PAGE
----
NASA has reconnected with the Capstone probe, Artemis has been hot


This probe, essential for the proper functioning of the Artemis program, has finally deigned to answer the engineers. Uff!

On June 28, NASA finally launched Capstone, the first spacecraft to take off specifically as part of the Artemis program. This cube left to play the role of scout; he is the one who will pave the way for the three missions that should eventually bring humans back to the moon within a few years … at least, if all goes well. Because the machine has already scared NASA engineers.

Capstone was put into orbit using a Photon capsule, itself mounted on a RocketLab Electron launch vehicle. Once stripped of the rocket’s body, the capsule’s small motor gradually expanded its orbit over the course of a few days; a passage that allowed him to adjust his trajectory to take advantage of an ideal transfer window to our satellite.

A chilling silence for the engineers

After one final strategic push, Capstone left his custody to begin his journey to the Moon. And that’s when the spacecraft terrified the teams at Advanced Space, which runs the mission on behalf of NASA. When he should have given news for the third time, he is he remained silent and completely stopped responding to requests from the ground crew.

The timing was far from ideal. Because two days later, on July 6, Capstone had to perform the first corrective maneuver to refine his approach to the Moon. However, as of this date, the probe was still catatonic.

This means that this strategically planned maneuver to save fuel has had to be postponed. In this situation, therefore, time is running out: the later Capstone wakes up, the more he deviates from the optimal trajectory. You should then spend more fuel to correct his approach, which consequently reduces the total life of the mission.

The probe is fine, but the mystery remains

This situation forced the engineers to initiate an emergency procedure to try to restore contact. Fortunately, they finally succeeded on July 6 after a week of utter distress. ” We have reestablished communication with Capstone “, Advanced Space announced on Twitter. ” The probe looks healthy “, The company specified.

The good news is that Capstone came out of the coma early enough to perform this first fix in good condition, without having to spend too much fuel. He is therefore well on his way to reaching his final destination without incident.

The bad news is that, as it stands, Advanced Space and NASA have not yet indicated the exact origin of this failure. Of course, they promise “more details” very soon. But this relative silence suggests that gray areas still exist … which leaves the door open to new shortcomings.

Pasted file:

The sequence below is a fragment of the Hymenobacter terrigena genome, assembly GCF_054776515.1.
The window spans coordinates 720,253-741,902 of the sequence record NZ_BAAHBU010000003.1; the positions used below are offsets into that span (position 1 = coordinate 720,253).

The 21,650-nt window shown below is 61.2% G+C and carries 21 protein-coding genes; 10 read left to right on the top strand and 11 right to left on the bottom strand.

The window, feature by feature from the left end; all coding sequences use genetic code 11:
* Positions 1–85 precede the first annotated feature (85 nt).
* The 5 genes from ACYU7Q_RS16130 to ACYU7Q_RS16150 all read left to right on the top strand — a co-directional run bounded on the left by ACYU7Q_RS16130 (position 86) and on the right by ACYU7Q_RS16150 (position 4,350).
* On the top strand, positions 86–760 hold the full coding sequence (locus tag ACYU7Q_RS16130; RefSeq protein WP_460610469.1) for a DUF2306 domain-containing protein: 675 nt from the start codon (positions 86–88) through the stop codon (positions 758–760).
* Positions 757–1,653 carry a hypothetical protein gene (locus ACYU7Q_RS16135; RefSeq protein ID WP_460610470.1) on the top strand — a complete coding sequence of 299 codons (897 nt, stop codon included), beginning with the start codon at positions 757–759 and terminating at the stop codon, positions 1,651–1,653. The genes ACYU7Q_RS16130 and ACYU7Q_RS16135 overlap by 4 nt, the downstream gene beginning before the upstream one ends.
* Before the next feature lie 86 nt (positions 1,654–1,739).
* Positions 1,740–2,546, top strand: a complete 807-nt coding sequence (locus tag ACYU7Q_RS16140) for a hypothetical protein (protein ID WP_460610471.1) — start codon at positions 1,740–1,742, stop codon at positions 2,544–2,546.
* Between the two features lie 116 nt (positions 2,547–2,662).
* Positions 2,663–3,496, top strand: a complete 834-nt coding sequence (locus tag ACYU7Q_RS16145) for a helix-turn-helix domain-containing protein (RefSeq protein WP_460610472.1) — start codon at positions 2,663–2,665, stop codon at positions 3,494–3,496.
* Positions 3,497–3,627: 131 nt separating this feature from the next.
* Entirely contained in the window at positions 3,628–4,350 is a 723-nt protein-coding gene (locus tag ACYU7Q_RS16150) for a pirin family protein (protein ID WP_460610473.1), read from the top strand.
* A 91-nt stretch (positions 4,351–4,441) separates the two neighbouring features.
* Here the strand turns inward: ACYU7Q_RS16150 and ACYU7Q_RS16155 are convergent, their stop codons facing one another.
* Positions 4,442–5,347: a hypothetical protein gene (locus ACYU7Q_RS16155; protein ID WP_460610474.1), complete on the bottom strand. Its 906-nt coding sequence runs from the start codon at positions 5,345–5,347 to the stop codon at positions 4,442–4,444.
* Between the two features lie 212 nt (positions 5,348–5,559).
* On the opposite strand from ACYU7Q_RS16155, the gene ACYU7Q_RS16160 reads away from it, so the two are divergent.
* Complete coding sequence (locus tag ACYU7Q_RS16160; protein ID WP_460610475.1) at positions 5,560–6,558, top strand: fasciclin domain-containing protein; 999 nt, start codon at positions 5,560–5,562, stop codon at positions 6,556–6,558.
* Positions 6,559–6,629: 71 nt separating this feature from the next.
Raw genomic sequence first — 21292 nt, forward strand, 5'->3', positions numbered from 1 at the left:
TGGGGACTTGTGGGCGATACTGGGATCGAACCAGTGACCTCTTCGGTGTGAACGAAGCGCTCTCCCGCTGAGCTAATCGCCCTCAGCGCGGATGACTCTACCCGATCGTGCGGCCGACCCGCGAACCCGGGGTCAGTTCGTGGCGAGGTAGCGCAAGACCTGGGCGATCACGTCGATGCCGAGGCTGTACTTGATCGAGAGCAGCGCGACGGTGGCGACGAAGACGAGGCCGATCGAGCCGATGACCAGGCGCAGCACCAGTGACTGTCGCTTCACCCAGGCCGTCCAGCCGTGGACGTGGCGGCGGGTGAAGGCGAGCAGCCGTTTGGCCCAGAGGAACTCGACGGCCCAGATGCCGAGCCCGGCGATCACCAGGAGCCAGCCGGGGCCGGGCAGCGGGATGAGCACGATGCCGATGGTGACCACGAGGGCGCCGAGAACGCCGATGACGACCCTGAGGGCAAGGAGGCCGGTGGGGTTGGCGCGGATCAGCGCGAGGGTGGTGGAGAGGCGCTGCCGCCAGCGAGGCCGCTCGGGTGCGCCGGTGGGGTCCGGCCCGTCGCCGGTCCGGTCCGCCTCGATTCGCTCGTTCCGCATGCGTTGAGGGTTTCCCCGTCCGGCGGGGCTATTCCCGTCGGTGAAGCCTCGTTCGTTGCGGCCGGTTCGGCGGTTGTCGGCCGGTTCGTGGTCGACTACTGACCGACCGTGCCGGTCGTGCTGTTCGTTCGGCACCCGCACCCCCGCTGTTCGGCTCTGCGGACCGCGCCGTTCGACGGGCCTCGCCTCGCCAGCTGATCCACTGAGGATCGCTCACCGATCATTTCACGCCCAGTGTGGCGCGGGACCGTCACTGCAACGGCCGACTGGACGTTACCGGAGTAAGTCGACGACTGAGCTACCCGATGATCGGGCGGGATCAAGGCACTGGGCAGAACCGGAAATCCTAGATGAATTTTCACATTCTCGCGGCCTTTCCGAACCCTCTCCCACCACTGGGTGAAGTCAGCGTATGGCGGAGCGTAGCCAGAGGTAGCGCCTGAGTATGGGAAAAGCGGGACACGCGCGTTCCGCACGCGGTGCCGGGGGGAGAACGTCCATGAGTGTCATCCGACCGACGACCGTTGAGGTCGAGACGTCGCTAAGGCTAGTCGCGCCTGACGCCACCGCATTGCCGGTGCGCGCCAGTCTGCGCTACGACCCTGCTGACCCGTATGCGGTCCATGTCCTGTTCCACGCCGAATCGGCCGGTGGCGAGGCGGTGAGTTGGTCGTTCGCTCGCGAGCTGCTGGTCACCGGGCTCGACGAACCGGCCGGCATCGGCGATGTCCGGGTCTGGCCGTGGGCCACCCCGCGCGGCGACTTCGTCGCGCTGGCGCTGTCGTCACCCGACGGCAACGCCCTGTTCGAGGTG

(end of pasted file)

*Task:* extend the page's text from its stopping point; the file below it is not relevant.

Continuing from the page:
A rendering of the Artemis base camp as imagined by NASA. © NASA

A small company with great responsibilities

About Sword of Damocles, knowing the central role of Capstone in the Artemis program. Indeed, he is a scout who must pave the way for the future Lunar Gateway.

This is a new type of space station that will serve as a lunar outpost. This infrastructure will provide a base of operations that will greatly facilitate the stay of astronauts leaving for the Moon and beyond, as well as all the logistics related to these missions.

This advanced base will be parked in an exotic orbit (see our article) where no one has yet installed a spacecraft. Patterns indicate that it should be stable. But it’s not about tossing a coin for such an ambitious program. Capstone is therefore responsible for demonstrating the stability of this very special orbit. He will also collect a lot of data that will be very useful for preparing Artemis missions 2 and 3.

So we can be relieved that Capstone is communicating again. Because if the Artemis I mission probably would not have been affected, that’s another story for Artemis 2 and 3. The smooth running of these two missions, which must respectively return humans to orbit and then to the surface of the Moon, largely depends starts from the results that will be reported by the probe.

Had NASA lost Capstone, Artemis 2 and 3 would surely have suffered another major setback. It is therefore to be hoped that this malfunction was only an unrepeatable episode, and not the first manifestation of a chronic problem that could endanger this crucial mission.


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